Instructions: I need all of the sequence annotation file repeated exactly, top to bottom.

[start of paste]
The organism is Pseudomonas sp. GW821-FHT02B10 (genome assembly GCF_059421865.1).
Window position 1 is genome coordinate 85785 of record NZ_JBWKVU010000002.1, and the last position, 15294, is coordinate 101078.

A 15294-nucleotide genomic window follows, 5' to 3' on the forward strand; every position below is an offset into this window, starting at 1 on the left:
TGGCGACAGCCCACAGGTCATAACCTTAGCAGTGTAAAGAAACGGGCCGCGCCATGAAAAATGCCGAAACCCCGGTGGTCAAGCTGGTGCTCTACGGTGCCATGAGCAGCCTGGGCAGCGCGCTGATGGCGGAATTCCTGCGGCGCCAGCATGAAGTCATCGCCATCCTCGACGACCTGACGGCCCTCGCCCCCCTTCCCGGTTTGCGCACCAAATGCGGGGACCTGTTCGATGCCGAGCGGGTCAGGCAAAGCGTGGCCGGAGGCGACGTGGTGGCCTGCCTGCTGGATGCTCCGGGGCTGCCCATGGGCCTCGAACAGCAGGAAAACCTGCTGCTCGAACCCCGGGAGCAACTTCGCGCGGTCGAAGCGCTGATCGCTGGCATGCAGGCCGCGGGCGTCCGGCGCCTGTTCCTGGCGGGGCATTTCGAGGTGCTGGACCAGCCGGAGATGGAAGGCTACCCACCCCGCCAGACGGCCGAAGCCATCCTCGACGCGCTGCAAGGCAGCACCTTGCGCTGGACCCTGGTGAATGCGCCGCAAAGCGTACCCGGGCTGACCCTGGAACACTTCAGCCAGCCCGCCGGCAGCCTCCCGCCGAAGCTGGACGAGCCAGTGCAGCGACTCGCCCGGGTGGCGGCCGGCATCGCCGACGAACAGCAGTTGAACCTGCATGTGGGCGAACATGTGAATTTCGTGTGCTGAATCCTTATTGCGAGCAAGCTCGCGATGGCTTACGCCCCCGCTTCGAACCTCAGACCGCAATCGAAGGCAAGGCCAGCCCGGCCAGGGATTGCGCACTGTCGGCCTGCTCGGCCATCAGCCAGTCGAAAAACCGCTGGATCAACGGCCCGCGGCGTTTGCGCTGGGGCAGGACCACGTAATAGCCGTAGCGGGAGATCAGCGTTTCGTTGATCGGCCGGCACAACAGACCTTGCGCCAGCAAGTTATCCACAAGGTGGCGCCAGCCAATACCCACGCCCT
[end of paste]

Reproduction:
The organism is Pseudomonas sp. GW821-FHT02B10 (genome assembly GCF_059421865.1).
Window position 1 is genome coordinate 85785 of record NZ_JBWKVU010000002.1, and the last position, 15294, is coordinate 101078.

A 15294-nucleotide genomic window follows, 5' to 3' on the forward strand; every position below is an offset into this window, starting at 1 on the left:
TGGCGACAGCCCACAGGTCATAACCTTAGCAGTGTAAAGAAACGGGCCGCGCCATGAAAAATGCCGAAACCCCGGTGGTCAAGCTGGTGCTCTACGGTGCCATGAGCAGCCTGGGCAGCGCGCTGATGGCGGAATTCCTGCGGCGCCAGCATGAAGTCATCGCCATCCTCGACGACCTGACGGCCCTCGCCCCCCTTCCCGGTTTGCGCACCAAATGCGGGGACCTGTTCGATGCCGAGCGGGTCAGGCAAAGCGTGGCCGGAGGCGACGTGGTGGCCTGCCTGCTGGATGCTCCGGGGCTGCCCATGGGCCTCGAACAGCAGGAAAACCTGCTGCTCGAACCCCGGGAGCAACTTCGCGCGGTCGAAGCGCTGATCGCTGGCATGCAGGCCGCGGGCGTCCGGCGCCTGTTCCTGGCGGGGCATTTCGAGGTGCTGGACCAGCCGGAGATGGAAGGCTACCCACCCCGCCAGACGGCCGAAGCCATCCTCGACGCGCTGCAAGGCAGCACCTTGCGCTGGACCCTGGTGAATGCGCCGCAAAGCGTACCCGGGCTGACCCTGGAACACTTCAGCCAGCCCGCCGGCAGCCTCCCGCCGAAGCTGGACGAGCCAGTGCAGCGACTCGCCCGGGTGGCGGCCGGCATCGCCGACGAACAGCAGTTGAACCTGCATGTGGGCGAACATGTGAATTTCGTGTGCTGAATCCTTATTGCGAGCAAGCTCGCGATGGCTTACGCCCCCGCTTCGAACCTCAGACCGCAATCGAAGGCAAGGCCAGCCCGGCCAGGGATTGCGCACTGTCGGCCTGCTCGGCCATCAGCCAGTCGAAAAACCGCTGGATCAACGGCCCGCGGCGTTTGCGCTGGGGCAGGACCACGTAATAGCCGTAGCGGGAGATCAGCGTTTCGTTGATCGGCCGGCACAACAGACCTTGCGCCAGCAAGTTATCCACAAGGTGGCGCCAGCCAATACCCACGCCCT